Anders als in den meisten TV Dokumentationen versucht der « Erzähler » hier Michael Palin nicht « unsere » Geschichte zu erzählen[1] sondern einen Teil der Europäische Geschichte mit der sich West Europa noch nicht auseinandersetzt hat. Hier wird der Versuch unternommen das neue Bild Europas zu zeigen, dem Zuschauer einen Eindruck Ost Europas zu geben. Eine Art Brücke zwischen Vergangenheit und Gegenwahrt und gleichzeitig eine Brücke zwischen Ost und West. Palin Rolle in der Folge ist eher die eines Beobachters, er lässt sich die Orte zeigen und lässt die Personen erzählen anstatt für sie zu reden.

In der Folge befinden sich keine Interpretation seitens des Erzählers und keine geschichtliche Vorgehensweise sondern eher eine ethnographische; mit Hilfe von traditionellen Gerichten, Musik und Ritten.

Die TV Serie wurde nicht nur im Fernsehen gezeigt sondern ein Buch wurde ebenfalls herausgebracht, um die Serie zu begleiten.

 

 

[1] DE GROOT Jerome: Consuming History. Historians and heritage in contemporary popular culture. London/New York: Routledge 2009, p. 156.

Review of “Michael Palin’s New Europe”

Note: This review is based on the first episode of the TV series, entitled “War and Peace”.

Michael Palin may be best known for his involvement in Monty Python, but he also directed a number of documentary TV series. His New Europe is a more recent addition, produced in 2007 for the BBC.

The director-narrator as an explorer

What distinguishes Michael Palin’s New Europe from his other documentary work, however, is the use of the possessive form in the title. This suggests that the considerations and accounts shown are tightly linked to Michael Palin’s personal views and experiences. The director is put at the center, like Michael Moore did it in his famous documentary Roger & Me (1989).

Indeed, Palin invites the viewer to accompany him on his travel through the ex-Yugoslavian countries and Albania. Hence, it is not surprising that the opening of his narration begins with a very personal consideration:

Throughout most of my lifetime, an iron curtain has divided Eastern Europe from the West, preventing me from really getting to know it.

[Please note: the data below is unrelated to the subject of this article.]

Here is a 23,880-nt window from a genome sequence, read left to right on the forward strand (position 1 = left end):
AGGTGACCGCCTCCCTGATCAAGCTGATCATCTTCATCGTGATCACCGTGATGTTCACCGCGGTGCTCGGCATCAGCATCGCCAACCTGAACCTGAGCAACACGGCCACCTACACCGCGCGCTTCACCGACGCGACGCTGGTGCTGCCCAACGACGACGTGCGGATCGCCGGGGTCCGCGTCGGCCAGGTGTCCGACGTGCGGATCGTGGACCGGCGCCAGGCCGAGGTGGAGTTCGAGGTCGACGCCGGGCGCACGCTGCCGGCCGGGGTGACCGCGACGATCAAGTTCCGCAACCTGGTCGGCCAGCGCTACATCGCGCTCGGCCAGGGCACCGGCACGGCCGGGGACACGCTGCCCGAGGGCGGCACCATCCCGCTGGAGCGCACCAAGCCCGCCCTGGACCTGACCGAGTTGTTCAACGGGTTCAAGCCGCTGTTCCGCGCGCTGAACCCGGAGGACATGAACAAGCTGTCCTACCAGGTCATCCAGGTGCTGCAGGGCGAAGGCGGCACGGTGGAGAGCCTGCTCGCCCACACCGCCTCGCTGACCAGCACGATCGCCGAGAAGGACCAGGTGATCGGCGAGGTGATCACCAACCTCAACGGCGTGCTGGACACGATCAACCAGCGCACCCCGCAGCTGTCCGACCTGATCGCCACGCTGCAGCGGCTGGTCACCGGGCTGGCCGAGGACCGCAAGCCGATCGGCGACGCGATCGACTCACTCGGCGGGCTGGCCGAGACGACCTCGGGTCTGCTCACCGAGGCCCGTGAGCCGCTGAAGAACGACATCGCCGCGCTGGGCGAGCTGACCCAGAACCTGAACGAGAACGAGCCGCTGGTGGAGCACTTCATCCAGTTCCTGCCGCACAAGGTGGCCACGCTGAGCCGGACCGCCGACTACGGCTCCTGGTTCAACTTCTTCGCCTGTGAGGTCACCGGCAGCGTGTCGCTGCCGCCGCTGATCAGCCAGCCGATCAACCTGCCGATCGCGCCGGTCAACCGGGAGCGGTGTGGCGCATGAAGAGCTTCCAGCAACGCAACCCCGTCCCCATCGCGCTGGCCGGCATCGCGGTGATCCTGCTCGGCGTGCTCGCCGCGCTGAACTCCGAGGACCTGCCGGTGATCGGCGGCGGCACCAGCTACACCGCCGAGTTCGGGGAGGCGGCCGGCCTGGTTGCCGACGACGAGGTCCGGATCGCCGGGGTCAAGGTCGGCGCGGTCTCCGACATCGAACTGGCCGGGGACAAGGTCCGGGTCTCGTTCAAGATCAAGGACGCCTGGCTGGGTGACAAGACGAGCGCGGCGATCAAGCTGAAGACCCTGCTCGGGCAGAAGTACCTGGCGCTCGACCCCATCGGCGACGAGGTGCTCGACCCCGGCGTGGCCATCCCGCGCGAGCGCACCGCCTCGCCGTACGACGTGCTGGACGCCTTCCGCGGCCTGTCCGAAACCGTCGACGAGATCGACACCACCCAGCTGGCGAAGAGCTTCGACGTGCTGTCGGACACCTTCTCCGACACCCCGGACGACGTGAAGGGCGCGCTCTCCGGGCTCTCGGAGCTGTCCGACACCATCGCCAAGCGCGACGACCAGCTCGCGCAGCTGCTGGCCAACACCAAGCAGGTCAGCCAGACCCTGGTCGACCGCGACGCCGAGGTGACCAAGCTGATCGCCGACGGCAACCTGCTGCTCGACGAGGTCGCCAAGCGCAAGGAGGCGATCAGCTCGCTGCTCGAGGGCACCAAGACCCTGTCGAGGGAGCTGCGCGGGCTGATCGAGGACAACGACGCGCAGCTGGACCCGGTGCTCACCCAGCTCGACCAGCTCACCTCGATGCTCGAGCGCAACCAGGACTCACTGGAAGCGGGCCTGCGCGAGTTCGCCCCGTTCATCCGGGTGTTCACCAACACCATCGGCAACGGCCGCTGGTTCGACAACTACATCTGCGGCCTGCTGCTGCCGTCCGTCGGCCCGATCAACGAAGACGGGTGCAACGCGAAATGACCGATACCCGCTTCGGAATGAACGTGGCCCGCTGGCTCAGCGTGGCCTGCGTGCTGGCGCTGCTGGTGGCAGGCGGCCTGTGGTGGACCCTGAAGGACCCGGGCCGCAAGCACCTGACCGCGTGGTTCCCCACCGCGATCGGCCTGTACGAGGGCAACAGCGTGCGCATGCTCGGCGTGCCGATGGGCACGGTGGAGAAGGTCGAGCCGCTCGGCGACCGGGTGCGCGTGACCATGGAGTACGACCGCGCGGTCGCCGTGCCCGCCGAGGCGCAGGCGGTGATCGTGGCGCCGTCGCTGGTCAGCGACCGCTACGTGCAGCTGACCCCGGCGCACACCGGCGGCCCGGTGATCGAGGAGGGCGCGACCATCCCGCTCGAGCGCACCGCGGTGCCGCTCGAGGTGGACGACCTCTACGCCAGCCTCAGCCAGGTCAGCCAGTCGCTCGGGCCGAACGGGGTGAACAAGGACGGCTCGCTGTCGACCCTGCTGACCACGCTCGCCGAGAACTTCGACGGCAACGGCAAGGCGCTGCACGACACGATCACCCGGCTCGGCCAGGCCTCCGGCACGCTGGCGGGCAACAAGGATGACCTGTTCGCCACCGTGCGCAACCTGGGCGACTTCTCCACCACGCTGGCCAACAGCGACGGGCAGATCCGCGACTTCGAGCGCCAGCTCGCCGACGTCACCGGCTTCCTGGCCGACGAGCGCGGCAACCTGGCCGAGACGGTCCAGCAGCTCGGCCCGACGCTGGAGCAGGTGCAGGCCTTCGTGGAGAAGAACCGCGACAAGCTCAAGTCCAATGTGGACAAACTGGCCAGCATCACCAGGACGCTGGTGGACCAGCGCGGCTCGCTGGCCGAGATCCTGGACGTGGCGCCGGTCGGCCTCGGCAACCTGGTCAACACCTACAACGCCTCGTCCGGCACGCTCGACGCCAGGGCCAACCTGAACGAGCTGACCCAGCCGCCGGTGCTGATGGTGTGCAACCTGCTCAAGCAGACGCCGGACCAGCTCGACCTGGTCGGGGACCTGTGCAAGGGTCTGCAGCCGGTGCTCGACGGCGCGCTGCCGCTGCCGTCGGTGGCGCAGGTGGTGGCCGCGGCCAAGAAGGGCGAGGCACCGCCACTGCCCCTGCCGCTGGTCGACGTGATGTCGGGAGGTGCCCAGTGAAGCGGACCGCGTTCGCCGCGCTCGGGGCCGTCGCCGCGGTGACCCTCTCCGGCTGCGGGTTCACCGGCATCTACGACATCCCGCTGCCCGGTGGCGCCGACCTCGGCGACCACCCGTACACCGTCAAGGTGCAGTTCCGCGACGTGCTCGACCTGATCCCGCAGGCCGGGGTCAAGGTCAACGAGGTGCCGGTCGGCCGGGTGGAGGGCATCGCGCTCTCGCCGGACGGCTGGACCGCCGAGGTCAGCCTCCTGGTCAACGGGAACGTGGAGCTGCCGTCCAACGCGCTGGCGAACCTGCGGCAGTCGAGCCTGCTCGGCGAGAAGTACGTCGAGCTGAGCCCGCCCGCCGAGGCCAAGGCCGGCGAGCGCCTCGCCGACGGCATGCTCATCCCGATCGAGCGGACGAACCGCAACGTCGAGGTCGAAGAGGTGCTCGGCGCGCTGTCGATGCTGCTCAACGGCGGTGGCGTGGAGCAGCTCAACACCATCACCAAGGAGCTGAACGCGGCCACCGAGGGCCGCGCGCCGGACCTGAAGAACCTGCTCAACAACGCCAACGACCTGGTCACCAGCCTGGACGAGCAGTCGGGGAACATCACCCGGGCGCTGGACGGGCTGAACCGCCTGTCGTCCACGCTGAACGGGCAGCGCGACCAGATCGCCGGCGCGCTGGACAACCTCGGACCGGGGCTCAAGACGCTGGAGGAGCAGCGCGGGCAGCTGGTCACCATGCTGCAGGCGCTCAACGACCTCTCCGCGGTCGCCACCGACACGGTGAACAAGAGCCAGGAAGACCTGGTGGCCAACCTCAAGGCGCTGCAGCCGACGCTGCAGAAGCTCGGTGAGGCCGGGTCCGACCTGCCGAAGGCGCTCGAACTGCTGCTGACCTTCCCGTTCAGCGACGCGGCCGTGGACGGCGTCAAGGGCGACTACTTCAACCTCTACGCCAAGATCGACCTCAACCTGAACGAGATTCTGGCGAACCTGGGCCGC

Not only would the older generation agree with Palin (creating an empathic bond between director and viewers), but Palin, who clearly speaks as a Western European, now takes the opportunity to close this gap of knowledge, by exploring “the other half” of ‘his’ continent. During this introduction, the director presents himself as a wanderer with all the elements that are linked to this trope: a vast landscape, mountains, Palin’s walking stick (later on, we’ll see him holding a map, riding a bike, traveling by train, etc.). With these first images of the first episode, the stage is set for what will come next.

As in most (TV) documentaries (except the Reality History format1), the viewer takes a passive stance. What is shown and said is not part of the viewer’s decision. It is the director who chooses. Yet, contrary to the classic historical documentaries, the narrator is known – Michael Palin – and does not hide his subjective point of view. This is a whole different approach than that of other documentaries using the voice of God (which is still a dominating feature of documentaries)2. Palin, as director-narrator, decides where to travel: a map superimposed on the Slovenian landscape shows us the itinerary of the filmmaker. It is also him who chooses his dialogue partners. He acts in place of the (Western European) viewer and constantly uses the first person, giving the documentary a form of diary, in this case a travel diary. New Europe could be considered what documentary theorist Bill Nichols formulates as “I speak about them to you”.3

The aspect of travel, and even exploration – as Eastern Europe is an unknown territory to Palin and Albania described as a “mysterious land” – may remind of the themes of the early years of documentary cinema, which the film historian Erik Barnouw put under the term “Explorer”, including movies like Nanook of the North (1922) by Robert Flaherty.4

A jigsaw puzzle of the new Europe

A closer look at the opening credits gives another interesting insight on the approach of the TV-series. The spectator sees a number of puzzle pieces crossing the screen, slowly filling the gaps on a map and finally giving an entire vision of Eastern Europe. This might suggest that the different experiences of Michael Palin, and the various encounters with witnesses and inhabitants, should give – in the end – a complete picture of Eastern Europe. It is up to the spectator to put the different pieces together into a coherent and complete vision of this part of Europe. New Europe therefore gives, through the experiences of Palin, a fragmented account, bound together by Palin himself, his itinerary and the theme of the episode. If the history is not chronologically presented, the story – i.e. Palin’s travel – is.